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Nausea In The Morning Male

by Clara Wynn
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Nausea In The Morning Male

Nausea In The Morning Male

Nausea In The Morning Male: The first thing most people think of when they wake up with nausea is that it’s a sign of pregnancy. While there are some women who experience morning sickness during their pregnancies, many others suffer from symptoms like these throughout the day. Sometimes, though, nausea doesn’t happen all at once; instead, it comes on gradually over time. If you’ve experienced morning sickness for more than three months and haven’t found an answer, it might help to know what causes it. Nausea often begins between six and 12 weeks into your pregnancy, but it may start as early as two weeks after conception. It usually lasts through the second trimester, then tapers off until the third trimester.

Morning sickness typically occurs within the first 24 hours after consuming foods, although it can begin later if you eat certain foods right before bedtime. Some foods such as citrus fruits, raw onions, spicy dishes, fatty foods and caffeine can trigger vomiting in pregnant women. Other times, nausea happens because of changes in hormone levels — especially progesterone — which affect how your body handles fluids and nutrients.

Sometimes, however, no matter what kind of food you consumed, it won’t be enough to make you sick. There are actually many different types of nausea, and while some are caused by illness, others are due to specific conditions such as heartburn, acid reflux and allergies. For example, someone who suffers from IBS-related nausea may feel ill even when he or she consumes nothing but watermelon. This type of nausea is also sometimes referred to as post-meal syndrome, or “sitting stuffiness.”

There are several things you can do to stop nausea short of popping antacids or drinking alcohol:

Take note of any signs of dehydration dry mouth, sunken eyes, weakness and dizziness. Drink plenty of fluids, including liquids containing salt and sugar (such as sports drinks), and avoid caffeinated beverages. Instead, try chamomile tea, ginger ale or herbal teas such as peppermint or ginger. You should drink eight glasses of fluid daily.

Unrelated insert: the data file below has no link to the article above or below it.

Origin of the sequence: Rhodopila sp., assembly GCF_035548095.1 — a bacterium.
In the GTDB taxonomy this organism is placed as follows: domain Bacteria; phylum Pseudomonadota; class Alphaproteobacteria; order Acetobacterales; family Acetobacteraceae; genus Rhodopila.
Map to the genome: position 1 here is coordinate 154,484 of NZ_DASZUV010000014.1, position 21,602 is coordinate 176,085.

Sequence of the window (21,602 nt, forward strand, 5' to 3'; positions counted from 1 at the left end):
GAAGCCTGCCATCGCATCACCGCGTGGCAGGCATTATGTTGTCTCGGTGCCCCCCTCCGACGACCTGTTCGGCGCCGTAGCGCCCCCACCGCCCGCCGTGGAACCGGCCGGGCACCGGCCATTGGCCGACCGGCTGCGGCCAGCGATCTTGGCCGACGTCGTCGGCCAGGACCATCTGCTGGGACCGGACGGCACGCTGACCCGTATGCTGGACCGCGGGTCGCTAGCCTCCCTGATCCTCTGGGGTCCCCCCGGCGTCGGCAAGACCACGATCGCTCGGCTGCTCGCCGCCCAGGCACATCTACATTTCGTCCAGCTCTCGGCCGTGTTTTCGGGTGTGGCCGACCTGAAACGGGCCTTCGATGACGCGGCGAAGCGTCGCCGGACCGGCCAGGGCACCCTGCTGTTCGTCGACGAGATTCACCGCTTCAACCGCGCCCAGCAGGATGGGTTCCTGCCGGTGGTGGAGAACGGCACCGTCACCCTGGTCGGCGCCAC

Avoid smoking cigarettes, limit alcoholic beverages, and stay away from drugs and medications known to cause nausea.

If your stomach isn’t already full, don’t consume anything before going to sleep.

Try taking small bites slowly and chewing each bite thoroughly.

Eat bland foods such as crackers, applesauce, toast and rice cakes. Avoid fried meats, cheese, eggs, hot peppers and greasy foods. Try eating fruit salad, chicken noodle soup, plain yogurt, or hard boiled egg whites.

Eating smaller meals frequently throughout the day prevents overeating, which can lead to bloating.

Don’t lie down immediately after eating; wait about half an hour so digestion can continue properly.

You can take nonprescription antiemetics such as Dramamine or Benadryl to relieve motion sickness and headache pain. Ask your pharmacist about prescription alternatives, such as prochlorperazine maleate, metoclopramide or domperidone. These medicines can reduce nausea and vomiting.

Get moving – Exercise helps stimulate proper muscle function and blood flow, both of which aid in digestion.

Keep your head upright. Don’t bend forward, lean back against pillows, lie down or prop yourself up in bed with pillows.

Some sufferers find relief by wearing loose fitting clothing.

Acupressure wristbands have been used successfully in treating nausea since ancient times. According to acupressure, pressure points located around the wrists and elbows can relieve nausea. Place one hand on your abdomen just below your rib cage and place your other hand on your chest. Rub gently and rhythmically for five minutes, then repeat once every 20 minutes.

Chew gum. Chewing gum can distract the brain from feeling queasy.

Aromatherapy oils such as chamomile, lavender, juniper and rosemary have long been used to treat nausea and relax tense muscles. Add 1 drop of oil per cup of boiling water to a thermos and inhale the steam for 10 to 15 minutes. Another option is to add 2 drops of essential oil to a carrier oil such as jojoba, grapeseed or sweet almond oil. Gently massage the oil onto your temples and upper lip, concentrating on the area behind your ears. Repeat four to seven times.
Although nausea is uncomfortable, it shouldn’t interfere with your ability to perform everyday tasks. However, if you’re experiencing severe nausea or discomfort, contact your doctor for medical advice. Your health care provider may want to examine you further to rule out other conditions such as appendicitis or celiac disease.

While nausea is unpleasant and difficult to deal with, hopefully you’ll never have to endure its effects again! To learn more about what causes it, visit the links on the following page.

People with diabetes or anyone using insulin should consult their doctors before taking supplements such as evening primrose oil, black currant seed extract or feverfew. People who use beta blockers should not ingest foods high in omega-3 fats, such as fish and walnuts.

Taking aspirin or any other salicylates can cause nausea and drowsiness, which makes driving dangerous. Women who smoke should talk to their doctors before trying to quit. Those who have ulcers or gastroesophageal reflux disease (GERD) should refrain from lying down after meals. Finally, those who have kidney problems should check with their doctors before taking St John’s wort or any other medicine containing hypericum.

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